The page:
# The Discovery of the Asteroid Belt

Created | Updated Aug 7, 2019

Near Earth Objects
| The Discovery of the Asteroid Belt

Comets as Harbingers of Momentous Events
| Evidence of Meteorite Impacts

Asteroids and Meteorites - Mankind's Fate?

Before the discovery of the Asteroid Belt, many astronomers and mathematicians wondered why it is that the planets are arranged in the orbits that we see today. Foremost amongst their questions was: 'Why is there such a large gap between Mars and Jupiter?' There were many theories put forward in an attempt to explain this anomaly, but the first one that contemplated the existence of the Asteroid Belt was proposed by Thomas Wright in the mid-18th Century; he thought that it might contain a planet that had been smashed apart by a comet.

In his book of 1702, however, it was the astronomer David Gregory that noted the relationship between the planets' orbits and a simple mathematical number sequence. When this text was translated from its original Latin in 1715, it was taken as the basis of works by two German astronomers at the time, most notably Johann Titius and Johann Bode, who made it into what is today known as the Bode-Titius Law. What they discovered was this:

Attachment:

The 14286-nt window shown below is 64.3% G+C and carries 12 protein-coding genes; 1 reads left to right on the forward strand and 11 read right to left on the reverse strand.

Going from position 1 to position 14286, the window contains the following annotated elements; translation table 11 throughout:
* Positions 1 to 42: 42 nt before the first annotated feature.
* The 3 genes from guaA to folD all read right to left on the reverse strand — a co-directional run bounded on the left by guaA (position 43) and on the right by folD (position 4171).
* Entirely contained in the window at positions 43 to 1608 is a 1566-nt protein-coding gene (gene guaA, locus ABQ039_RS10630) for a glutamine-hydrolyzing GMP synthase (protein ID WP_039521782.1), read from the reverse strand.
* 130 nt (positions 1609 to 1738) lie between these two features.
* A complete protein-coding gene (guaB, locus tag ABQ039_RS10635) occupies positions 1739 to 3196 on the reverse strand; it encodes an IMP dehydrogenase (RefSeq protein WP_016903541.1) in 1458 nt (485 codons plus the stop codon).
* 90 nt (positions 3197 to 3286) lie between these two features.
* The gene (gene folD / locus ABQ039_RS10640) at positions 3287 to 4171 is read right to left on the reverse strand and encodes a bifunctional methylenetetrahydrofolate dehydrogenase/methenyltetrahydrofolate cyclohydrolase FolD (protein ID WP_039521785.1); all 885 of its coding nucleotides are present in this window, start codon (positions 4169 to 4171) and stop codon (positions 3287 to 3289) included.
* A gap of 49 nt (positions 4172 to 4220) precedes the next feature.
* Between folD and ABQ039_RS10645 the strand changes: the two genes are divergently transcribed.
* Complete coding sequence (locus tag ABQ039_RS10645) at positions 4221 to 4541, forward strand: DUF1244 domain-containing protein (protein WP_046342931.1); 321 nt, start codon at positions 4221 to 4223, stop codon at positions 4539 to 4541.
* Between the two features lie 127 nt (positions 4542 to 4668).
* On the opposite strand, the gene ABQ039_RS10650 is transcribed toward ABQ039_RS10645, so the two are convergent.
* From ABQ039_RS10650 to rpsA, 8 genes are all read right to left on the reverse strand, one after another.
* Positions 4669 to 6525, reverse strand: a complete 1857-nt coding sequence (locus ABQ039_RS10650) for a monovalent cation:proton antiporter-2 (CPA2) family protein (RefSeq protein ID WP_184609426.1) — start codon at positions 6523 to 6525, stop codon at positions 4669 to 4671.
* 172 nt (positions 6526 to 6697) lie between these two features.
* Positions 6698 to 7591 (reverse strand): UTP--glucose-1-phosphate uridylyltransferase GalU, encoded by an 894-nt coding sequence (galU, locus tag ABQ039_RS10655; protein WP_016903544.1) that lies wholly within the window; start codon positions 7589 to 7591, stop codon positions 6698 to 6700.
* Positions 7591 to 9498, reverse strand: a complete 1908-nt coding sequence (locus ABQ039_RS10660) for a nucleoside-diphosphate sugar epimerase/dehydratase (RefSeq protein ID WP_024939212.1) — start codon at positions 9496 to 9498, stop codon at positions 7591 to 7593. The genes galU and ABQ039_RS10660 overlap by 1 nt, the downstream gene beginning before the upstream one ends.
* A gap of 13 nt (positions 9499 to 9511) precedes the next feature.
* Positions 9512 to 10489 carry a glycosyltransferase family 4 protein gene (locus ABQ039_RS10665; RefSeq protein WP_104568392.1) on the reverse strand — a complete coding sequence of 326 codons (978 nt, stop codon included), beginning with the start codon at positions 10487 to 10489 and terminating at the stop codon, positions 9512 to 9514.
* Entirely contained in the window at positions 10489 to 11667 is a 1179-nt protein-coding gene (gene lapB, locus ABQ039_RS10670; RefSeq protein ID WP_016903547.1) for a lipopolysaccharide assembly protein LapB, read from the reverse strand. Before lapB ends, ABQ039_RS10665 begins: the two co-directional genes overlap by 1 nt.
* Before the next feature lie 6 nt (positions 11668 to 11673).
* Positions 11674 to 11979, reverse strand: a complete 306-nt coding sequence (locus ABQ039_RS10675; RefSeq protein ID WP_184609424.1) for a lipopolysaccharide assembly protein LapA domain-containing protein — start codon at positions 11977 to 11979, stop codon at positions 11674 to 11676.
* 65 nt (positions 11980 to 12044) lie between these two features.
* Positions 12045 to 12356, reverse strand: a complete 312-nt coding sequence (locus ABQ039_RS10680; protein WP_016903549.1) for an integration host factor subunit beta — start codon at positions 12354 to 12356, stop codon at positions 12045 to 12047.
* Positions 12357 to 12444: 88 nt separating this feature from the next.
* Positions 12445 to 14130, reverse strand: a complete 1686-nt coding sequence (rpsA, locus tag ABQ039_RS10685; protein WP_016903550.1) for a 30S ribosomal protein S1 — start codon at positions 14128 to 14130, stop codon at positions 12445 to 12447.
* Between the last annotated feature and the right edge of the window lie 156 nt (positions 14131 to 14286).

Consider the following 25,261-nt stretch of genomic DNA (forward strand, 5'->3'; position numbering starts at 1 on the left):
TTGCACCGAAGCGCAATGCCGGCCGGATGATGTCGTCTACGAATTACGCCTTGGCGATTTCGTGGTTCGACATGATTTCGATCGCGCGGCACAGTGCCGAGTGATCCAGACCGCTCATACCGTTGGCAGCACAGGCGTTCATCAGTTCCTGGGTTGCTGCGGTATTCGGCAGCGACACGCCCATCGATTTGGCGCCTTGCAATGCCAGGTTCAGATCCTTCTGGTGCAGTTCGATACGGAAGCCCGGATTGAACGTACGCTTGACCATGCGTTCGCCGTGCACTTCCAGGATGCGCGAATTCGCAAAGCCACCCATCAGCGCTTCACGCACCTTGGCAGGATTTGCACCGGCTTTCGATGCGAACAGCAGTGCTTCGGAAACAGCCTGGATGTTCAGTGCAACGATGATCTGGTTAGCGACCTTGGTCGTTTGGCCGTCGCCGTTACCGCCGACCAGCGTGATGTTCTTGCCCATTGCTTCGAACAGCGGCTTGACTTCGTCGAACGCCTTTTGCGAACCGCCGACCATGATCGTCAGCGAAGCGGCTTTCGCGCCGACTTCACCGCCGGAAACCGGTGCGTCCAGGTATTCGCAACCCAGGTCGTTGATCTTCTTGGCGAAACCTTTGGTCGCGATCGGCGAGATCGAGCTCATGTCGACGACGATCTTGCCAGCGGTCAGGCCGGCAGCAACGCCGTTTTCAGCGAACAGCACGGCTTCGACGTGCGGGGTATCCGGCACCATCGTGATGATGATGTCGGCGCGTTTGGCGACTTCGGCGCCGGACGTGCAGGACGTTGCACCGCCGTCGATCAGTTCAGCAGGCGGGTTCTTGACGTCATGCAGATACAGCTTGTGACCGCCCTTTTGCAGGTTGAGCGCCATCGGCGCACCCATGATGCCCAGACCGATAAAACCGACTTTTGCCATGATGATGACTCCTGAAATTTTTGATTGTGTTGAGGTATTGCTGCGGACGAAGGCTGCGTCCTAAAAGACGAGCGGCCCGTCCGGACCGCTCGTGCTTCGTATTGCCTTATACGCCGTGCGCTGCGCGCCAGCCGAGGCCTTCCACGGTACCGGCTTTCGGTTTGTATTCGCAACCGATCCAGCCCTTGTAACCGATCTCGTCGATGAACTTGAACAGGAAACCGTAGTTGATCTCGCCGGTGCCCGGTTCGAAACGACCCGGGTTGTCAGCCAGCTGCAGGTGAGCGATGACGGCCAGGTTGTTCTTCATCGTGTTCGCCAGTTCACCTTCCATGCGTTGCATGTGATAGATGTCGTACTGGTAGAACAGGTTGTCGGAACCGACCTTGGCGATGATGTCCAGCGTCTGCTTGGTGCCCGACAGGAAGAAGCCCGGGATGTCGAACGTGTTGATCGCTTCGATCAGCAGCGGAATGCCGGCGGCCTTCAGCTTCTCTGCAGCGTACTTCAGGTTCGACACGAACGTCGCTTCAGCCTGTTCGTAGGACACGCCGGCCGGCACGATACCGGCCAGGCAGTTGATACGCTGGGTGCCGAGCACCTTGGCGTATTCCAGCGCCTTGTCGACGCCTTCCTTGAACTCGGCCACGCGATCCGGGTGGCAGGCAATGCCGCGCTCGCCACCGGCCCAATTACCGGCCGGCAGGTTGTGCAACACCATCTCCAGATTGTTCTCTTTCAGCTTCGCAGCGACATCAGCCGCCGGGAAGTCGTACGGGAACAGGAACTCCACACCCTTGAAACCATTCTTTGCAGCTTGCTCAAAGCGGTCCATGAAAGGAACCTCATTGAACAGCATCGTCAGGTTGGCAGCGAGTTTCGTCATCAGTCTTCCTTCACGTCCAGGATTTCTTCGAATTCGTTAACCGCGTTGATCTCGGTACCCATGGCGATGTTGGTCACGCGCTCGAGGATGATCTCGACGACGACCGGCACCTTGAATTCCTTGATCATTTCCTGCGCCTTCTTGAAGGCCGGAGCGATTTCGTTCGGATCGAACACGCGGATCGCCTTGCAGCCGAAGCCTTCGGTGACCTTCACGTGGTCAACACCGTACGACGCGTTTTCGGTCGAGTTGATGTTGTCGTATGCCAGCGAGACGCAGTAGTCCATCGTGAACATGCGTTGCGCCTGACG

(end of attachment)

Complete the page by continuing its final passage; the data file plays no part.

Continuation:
Take the simple mathematical series 0, 3, 6, 12, 24, 48, 96, 192. Notice that each number (apart from the 0 and 3) is double the previous one.

Now, add 4 to each number so that you get the series 4, 7, 10, 16, 28, 52, 100, 196.

Now divide each of those numbers by 10 to get the series 0.4, 0.7, 1.0, 1.6, 2.8, 5.2, 10.0, 19.6.

If, as the astronomers of the time were, you are familiar with the planets' average distances from the Sun, you'll notice that if you take Earth's orbit to be 1.0 (this is known as the Astronomical Unit, or AU), all the other numbers in this series correspond to each of the planet's orbital distances remarkably well.

This was a fascinating discovery because it could be used as a basic guide to predict where any other hitherto undiscovered planets might be in the Solar System. The table below shows how accurate this number series is for each of the planets known at the time (with the distance from the Sun being shown in AU):

Planet | Calculated Distance | Actual Distance |
---|---|---|

Mercury | 0.4 | 0.39 |

Venus | 0.7 | 0.72 |

Earth | 1.0 | 1.00 |

Mars | 1.6 | 1.52 |

? | 2.8 | ? |

Jupiter | 5.2 | 5.20 |

Saturn | 10.0 | 9.54 |

Uranus | 19.6 | 19.19 |

That's a pretty good correlation for such a simple mathematical series!

Now, you'll notice that there is a 'rogue' number in there that doesn't seem to have a planet associated with it - between Mars and Jupiter at a distance of 2.8AU. No one had ever seen a planet that fitted this distance, so where was it? Obviously, the first thought was that this mathematical series theory was just a happy coincidence for the existing planets, except for this one mystery one. The other thought - which turned out to be the correct one - was that there was the remains of a planet, or at least something with the equivalent mass, sitting at that distance from the Sun. So, if it really was there, then what was it?